“A Small Town” continues a run of mediocre episodes with a meditation on the allure of power and the threat of unintended consequences.
This recap of The Twilight Zone season 2, episode 8, “A Small Town”, contains spoilers. You can check out our thoughts on the previous episode by clicking these words.
The back half of The Twilight Zone season 2 has been on a cold streak, and it continues with “A Small Town”, a disappointing examination of the allure of power, the threat of unintended consequences, and the idea of who could and should be responsible for change in a community. That community, the obviously-titled Littleton, is populated by thin archetypes who, like the story that concerns the fate of their small town, never really go anywhere.
Similarly to the last episode, the motivations of Jason, the protagonist in The Twilight Zone season 2, episode 8, are rooted in grief. He was the husband of the well-liked mayor who was tragically killed in a car accident, and without her, finds himself aimless and Littleton in the clutches of a more self-serving figurehead who, as he reminds us later, was never democratically elected. There was a real opportunity for some commentary on the democratic process here, but “A Small Town” misses that open goal in favor of a story in which Jason’s newfound power runs away from him.
That power comes from a miniature model of the town that Jason quickly discovers has a direct effect on the life-sized version. When he sprays water on the model, it starts raining in Littleton, and so on, and so forth. This isn’t a new idea, but it’s one that has a lot of potential all the same, and as Jason uses suggestions of the townsfolk to create positive changes that end up getting attributed to the mayor, it seems like The Twilight Zone season 2, episode 8 is going to explore that potential.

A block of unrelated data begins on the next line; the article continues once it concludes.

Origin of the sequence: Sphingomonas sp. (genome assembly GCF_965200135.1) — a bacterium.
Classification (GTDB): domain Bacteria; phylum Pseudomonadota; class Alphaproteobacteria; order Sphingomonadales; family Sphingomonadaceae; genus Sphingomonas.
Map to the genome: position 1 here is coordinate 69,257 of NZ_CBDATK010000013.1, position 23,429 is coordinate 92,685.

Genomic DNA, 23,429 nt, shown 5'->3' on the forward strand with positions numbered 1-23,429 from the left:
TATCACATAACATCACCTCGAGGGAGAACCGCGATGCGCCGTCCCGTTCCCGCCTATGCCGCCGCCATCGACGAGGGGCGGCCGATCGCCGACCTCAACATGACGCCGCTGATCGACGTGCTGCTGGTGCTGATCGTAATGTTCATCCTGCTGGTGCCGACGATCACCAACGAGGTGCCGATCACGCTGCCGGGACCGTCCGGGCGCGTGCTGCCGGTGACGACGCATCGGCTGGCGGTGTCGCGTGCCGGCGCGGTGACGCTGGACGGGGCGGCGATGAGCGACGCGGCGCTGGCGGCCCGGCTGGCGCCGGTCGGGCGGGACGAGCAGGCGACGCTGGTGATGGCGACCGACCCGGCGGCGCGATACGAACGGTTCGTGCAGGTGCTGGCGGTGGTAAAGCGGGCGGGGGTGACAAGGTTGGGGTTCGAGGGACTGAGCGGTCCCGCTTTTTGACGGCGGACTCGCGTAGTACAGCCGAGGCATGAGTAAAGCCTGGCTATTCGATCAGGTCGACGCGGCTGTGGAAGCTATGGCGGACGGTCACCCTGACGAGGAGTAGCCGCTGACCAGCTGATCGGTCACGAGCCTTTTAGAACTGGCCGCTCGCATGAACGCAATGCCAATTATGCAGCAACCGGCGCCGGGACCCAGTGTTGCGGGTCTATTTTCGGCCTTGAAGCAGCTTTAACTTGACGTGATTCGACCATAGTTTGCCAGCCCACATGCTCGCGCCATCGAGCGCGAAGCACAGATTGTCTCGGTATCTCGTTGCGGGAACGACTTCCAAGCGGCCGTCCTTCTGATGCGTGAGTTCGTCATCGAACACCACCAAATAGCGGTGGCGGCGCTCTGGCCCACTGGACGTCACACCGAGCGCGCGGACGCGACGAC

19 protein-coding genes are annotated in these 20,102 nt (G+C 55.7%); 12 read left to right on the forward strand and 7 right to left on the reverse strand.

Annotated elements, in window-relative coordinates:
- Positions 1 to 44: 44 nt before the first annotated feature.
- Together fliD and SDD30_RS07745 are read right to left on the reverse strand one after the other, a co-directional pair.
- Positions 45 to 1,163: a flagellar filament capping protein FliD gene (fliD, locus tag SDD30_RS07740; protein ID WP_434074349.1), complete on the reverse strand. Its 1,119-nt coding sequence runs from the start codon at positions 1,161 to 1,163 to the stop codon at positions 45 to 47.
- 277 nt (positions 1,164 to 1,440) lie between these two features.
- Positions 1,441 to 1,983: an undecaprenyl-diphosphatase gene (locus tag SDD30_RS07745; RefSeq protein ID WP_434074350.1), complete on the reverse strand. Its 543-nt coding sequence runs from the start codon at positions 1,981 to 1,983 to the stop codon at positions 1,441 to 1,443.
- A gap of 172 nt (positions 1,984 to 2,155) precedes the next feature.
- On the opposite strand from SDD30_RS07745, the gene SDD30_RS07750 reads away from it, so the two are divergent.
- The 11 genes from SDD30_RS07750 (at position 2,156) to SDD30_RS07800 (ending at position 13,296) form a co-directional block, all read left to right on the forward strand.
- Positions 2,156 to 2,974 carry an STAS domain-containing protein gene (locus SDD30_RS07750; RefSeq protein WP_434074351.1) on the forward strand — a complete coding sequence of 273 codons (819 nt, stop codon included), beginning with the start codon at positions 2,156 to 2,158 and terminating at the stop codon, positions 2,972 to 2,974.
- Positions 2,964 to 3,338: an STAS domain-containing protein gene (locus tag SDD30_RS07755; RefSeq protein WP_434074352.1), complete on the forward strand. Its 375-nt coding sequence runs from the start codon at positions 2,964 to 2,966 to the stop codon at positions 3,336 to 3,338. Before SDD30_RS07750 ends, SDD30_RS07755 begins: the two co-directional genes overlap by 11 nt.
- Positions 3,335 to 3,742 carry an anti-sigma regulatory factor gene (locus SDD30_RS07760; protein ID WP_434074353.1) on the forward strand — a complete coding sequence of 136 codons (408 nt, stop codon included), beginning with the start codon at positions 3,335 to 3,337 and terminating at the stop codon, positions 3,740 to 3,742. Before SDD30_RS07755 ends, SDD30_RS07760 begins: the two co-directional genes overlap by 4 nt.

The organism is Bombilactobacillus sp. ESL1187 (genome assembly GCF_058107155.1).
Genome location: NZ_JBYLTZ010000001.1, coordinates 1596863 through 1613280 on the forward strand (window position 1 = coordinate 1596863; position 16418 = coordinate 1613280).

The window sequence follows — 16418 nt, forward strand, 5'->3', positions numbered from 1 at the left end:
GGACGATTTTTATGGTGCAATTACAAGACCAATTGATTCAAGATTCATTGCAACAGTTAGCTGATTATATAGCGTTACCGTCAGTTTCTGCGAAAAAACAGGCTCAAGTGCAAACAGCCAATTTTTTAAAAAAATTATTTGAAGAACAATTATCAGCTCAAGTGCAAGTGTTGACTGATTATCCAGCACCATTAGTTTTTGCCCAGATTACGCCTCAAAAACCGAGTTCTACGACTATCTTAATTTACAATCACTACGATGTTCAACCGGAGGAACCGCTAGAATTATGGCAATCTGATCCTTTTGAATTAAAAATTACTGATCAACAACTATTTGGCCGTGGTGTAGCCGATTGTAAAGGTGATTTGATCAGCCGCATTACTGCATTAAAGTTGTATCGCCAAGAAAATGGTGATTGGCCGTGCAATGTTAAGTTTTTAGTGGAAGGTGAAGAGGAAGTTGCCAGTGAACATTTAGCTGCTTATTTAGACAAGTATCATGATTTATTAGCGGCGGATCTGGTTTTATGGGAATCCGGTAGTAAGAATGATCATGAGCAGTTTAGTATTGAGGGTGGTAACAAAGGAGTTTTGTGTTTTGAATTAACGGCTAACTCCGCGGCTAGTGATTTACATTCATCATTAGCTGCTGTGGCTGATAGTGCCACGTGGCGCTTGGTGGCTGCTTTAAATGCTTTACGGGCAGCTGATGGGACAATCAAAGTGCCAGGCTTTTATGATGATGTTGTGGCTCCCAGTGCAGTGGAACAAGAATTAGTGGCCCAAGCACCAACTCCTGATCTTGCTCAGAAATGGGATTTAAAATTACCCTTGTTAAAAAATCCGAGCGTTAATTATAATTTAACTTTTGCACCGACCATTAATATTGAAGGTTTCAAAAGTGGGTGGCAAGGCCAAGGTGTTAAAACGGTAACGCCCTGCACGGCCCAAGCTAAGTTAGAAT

It doesn’t, though, as the focus becomes Jason’s crusade against the mayor, dropping rocks on his car and sending a tarantula – which is obviously giant-sized to the mayor – to chase him down the street. This is a trite example of how absolute power corrupts absolutely, which is a played-out theme at the best of times, but “A Small Town” doesn’t even commit to it, instead having Jason confess his responsibility during something of a minor uprising and reveal the magic model. Jason and the mayor fighting over who’s in charge until they eventually topple the model, leading to the complete collapse of Littleton, works as a metaphor for the pettiness of leadership squabbles and how, when they descend into matters of ego, it’s always the little people that suffer. But that’s a conclusion most viewers would have had no trouble arriving at on their own.
The whole thing ends on an ambiguous note, pushing the idea that perhaps positive change will result from calamity, which seems like a cop-out. All the episode’s characters feel directionless, as believable as figures that might decorate one of those model cities, and it never draws a proper link to the kid who chronicles Jason’s changes in colorful murals on the town’s walls. All in all, it’s a missed opportunity to say something impactful.
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Jonathon is the Co-Founder of Ready Steady Cut and has been Senior Editor and Chief Critic of the outlet since 2017.